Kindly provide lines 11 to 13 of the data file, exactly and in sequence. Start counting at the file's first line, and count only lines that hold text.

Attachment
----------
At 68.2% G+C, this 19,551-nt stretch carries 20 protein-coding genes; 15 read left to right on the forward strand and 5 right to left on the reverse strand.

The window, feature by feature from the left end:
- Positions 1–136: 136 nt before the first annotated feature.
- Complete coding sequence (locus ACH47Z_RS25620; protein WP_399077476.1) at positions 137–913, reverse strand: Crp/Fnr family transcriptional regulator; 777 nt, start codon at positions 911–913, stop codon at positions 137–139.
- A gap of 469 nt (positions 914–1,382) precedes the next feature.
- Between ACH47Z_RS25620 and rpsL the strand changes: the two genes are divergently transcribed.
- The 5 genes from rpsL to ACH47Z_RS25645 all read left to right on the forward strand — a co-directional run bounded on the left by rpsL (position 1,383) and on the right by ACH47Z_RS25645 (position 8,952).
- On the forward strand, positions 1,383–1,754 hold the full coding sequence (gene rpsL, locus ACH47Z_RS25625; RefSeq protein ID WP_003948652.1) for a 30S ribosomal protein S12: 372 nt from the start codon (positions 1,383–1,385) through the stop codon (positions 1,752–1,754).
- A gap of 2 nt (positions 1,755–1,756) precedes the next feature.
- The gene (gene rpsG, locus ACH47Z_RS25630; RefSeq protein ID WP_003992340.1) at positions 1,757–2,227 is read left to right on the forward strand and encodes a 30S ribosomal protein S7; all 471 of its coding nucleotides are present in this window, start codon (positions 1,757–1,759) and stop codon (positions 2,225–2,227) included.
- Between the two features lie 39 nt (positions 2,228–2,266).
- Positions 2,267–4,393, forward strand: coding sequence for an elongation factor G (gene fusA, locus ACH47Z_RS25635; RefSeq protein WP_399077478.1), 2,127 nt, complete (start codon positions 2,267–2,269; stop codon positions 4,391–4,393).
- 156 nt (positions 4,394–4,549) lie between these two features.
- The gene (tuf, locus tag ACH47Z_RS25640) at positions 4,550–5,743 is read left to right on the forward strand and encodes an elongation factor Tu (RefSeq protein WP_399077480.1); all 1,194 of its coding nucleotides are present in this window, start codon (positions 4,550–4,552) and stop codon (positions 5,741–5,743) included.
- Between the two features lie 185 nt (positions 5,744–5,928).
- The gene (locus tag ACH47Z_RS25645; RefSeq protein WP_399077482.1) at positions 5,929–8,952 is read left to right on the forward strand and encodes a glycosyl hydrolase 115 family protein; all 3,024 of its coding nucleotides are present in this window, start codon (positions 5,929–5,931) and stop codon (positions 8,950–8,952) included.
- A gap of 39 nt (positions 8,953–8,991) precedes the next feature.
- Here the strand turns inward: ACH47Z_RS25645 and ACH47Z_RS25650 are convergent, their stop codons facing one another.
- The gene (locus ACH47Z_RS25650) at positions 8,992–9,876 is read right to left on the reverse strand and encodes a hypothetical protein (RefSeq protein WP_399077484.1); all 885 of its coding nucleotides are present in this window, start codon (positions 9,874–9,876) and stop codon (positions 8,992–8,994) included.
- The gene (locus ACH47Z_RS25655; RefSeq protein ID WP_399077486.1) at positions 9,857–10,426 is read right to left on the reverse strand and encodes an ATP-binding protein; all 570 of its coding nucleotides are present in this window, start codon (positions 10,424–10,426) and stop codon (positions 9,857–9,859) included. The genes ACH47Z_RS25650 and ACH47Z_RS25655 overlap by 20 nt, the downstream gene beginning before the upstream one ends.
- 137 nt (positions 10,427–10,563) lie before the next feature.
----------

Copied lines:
- Between the two features lie 39 nt (positions 2,228–2,266).
- Positions 2,267–4,393, forward strand: coding sequence for an elongation factor G (gene fusA, locus ACH47Z_RS25635; RefSeq protein WP_399077478.1), 2,127 nt, complete (start codon positions 2,267–2,269; stop codon positions 4,391–4,393).
- 156 nt (positions 4,394–4,549) lie between these two features.